"Go with your gut" is the business advice equivalent of the chocolate caramel brownie with mint chocolate chip ice cream dessert. It contains more calories in a single serving than we should eat in a whole day, but our gut tells us to go with the brownie instead of the fruit platter. Too often, we choose a dessert that we later regret (myself included).
In the ancient savanna, it was critical for humans to eat as much sugar as possible to survive. In the modern environment, our gut reactions still pull us to do so, despite the harm caused by eating too many brownies. Simply knowing the drawbacks is insufficient protection. I'll admit that cheesecake is my Achilles' heel, although I've gotten much better at making wiser decisions- in my eating, business, and other life areas-using the strategies described in this book.
Making a business decision based on gut reactions comes from the same impulse as eating brownies instead of fruit, even though the business decision might have more devastating consequences. However, unlike the extensive research-based public messages regarding our health, we have only recently started to discover and popularize research about how to manage our intuitions around business decision-making to ensure the health of our businesses and careers.
You might convince yourself that you've made a lot of good decisions when you follow your gut. Unfortunately, the term gut reaction is used broadly in business contexts to refer to all sorts of internal impulses. This excessively fuzzy concept spans both very useful and trustworthy habits you developed for making quality decisions on the job as well as dangerous intuitions and instincts from our ancestors. As a leader, you might have learned counterintuitive behaviors to delegate tasks effectively and avoid micromanaging, or how to glance quickly at a department's profit and loss statement and recognize what needs to be addressed, or hear a sales pitch and immediately evaluate whether it's a good fit for your needs.
Your decisions might be quick, intuitive, and accurate, and it might feel like you're going with your gut. However, remember that these are acquired skills for which you had to learn to do the right thing rather than trust your instincts, just like you learned to drive a car and can now do so automatically.
Eight-Step Decision-Making Model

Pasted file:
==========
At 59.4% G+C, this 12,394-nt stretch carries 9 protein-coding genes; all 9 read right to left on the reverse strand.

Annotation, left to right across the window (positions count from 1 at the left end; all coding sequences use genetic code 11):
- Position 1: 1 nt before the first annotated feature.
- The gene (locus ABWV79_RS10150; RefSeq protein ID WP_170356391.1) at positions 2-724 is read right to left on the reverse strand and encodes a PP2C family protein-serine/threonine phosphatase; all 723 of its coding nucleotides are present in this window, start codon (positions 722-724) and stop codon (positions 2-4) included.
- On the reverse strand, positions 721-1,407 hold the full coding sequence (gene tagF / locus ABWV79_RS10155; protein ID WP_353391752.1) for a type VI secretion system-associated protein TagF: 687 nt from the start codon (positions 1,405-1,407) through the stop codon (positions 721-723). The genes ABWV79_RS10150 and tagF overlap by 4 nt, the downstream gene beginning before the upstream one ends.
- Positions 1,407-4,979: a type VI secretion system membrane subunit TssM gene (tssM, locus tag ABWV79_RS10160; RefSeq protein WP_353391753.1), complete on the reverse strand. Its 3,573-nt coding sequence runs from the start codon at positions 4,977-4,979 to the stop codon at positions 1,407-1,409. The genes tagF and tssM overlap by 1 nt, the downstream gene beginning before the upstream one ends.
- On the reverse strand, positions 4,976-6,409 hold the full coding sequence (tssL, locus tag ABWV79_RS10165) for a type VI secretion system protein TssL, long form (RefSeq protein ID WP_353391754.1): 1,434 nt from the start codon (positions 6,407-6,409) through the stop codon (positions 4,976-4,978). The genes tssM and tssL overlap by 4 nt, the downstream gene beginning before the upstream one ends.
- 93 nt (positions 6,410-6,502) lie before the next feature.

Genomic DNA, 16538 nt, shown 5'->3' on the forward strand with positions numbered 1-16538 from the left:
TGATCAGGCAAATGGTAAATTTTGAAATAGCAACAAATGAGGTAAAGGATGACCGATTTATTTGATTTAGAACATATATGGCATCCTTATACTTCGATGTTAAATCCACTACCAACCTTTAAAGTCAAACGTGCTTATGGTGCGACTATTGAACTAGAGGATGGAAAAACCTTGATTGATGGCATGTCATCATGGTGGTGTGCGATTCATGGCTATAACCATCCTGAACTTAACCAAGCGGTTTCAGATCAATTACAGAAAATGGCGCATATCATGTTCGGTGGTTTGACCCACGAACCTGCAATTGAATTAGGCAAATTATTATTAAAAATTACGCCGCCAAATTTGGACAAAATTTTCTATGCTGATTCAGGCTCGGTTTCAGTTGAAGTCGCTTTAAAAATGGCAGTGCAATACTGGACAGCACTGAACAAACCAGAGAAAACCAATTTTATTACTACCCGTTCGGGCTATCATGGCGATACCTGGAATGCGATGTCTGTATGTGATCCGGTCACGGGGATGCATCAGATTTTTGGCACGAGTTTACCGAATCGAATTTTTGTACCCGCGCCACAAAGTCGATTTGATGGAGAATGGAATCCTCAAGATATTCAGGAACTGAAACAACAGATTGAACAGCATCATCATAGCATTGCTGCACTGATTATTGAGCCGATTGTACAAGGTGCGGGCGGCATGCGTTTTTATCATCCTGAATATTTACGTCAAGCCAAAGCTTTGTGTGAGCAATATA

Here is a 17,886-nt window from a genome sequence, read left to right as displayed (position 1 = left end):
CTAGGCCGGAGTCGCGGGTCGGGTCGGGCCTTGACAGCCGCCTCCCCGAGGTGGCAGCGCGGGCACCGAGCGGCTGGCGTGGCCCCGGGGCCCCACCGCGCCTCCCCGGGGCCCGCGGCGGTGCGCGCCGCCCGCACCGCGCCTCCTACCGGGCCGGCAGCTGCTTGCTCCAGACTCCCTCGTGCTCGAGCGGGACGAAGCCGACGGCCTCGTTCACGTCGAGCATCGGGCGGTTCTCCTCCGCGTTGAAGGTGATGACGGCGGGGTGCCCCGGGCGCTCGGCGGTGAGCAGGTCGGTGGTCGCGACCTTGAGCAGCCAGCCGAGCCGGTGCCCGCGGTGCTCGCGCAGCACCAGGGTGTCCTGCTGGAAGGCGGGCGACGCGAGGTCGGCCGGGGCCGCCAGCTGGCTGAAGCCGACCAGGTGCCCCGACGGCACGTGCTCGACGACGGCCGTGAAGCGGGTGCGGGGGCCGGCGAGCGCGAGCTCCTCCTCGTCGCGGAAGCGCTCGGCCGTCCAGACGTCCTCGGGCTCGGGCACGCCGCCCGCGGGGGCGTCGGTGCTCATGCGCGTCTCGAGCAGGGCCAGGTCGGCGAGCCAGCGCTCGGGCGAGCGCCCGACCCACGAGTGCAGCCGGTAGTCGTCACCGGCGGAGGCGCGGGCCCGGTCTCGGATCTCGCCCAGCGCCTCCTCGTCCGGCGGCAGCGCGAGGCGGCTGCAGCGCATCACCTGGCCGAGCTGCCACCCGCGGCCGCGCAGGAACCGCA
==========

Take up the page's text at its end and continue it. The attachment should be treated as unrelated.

It is tragic that business leaders consider making the best decisions as the key hallmark of business success, yet they treat the process of decision-making as something intuitive and almost magical, to be acquired only by hard-earned experience or possessed by a select few genius CEOs who deserve a top-notch pay package. The reality is that a first-rate decision-making process is teachable and learnable, and it boils down to an eight-step model for any significant decision. Unfortunately, the leaders of small, midsize, and large businesses and nonprofits often skip critical steps of the model, leading them to the fate of the bankrupt companies discussed by Carroll and Mui.
- IDENTIFY THE NEED FOR A DECISION TO BE MADE: Such recognition bears particular weight when there's no explicit crisis that cries out for a decision or when your intuition makes it uncomfortable to acknowledge the need for a tough decision. The best decision-makers take initiative to recognize the need for decisions before they become an emergency, and they don't let gut reactions cloud their decision-making capacity,
- GATHER RELEVANT INFORMATION FROM A VARIETY OF INFORMED PERSPECTIVES ON THE ISSUE AT HAND: Value especially those opinions with which you disagree, because they empower you to distance yourself from the comfortable reliance on your gut instincts and help you recognize potential bias blind spots.
- DECIDE ON THE GOALS YOU WANT TO REACH AND PAINT A CLEAR VISION OF THE DESIRED OUTCOME: Use the data from step two to accomplish this step. It is particularly important to recognize when a seemingly one-time decision is a symptom of an underlying issue with processes and practices. Address these root problems as part of the outcome you want to achieve.
- DEVELOP CLEAR DECISION-MAKING CRITERIA TO EVALUATE OPTIONS: These criteria will show you how to get to your vision.
- GENERATE VIABLE OPTIONS THAT CAN ACHIEVE YOUR GOALS: We frequently fall into the trap of generating insufficient options to make the best decisions, especially for solving underlying challenges, so it's important to generate more options than seems intuitive to us. Also, remember that this is a brainstorming step, so don't judge options, even though they might seem outlandish or politically unacceptable. In my experience, the optimal choice often involves elements drawn from out-of-the-box and innovative options.
- WEIGH THESE OPTIONS AND PICK THE BEST OF THE BUNCH: Mix and match parts of different options as seems best suited to the situation at hand. When weighing options, beware of going with your initial preferences, and try to see your preferred choice in a harsh light. Moreover, separate the option from the person who presented the option to minimize the impact of personalities, relationships, and internal politics on the decision.
- IMPLEMENT THE OPTION YOU CHOSE: Before and during the process of implementation, consider how your decision can go wrong and guard against these failures. Most importantly, ensure clear accountability and communication around the decision's enactment.
- EVALUATE THE IMPLEMENTATION PROCESS AND REVISE AS NEEDED: Note that you'll often go back and forth among these steps. Doing so is an inherent part of making a significant decision, and it does not indicate a problem in your process. For example, say you're at the option-generation stage, and you discover relevant new information. You might need to go back and revise the goals and criteria stages.
This is an extract from Gleb Tsipursky's Never Go With Your Gut published by Career Press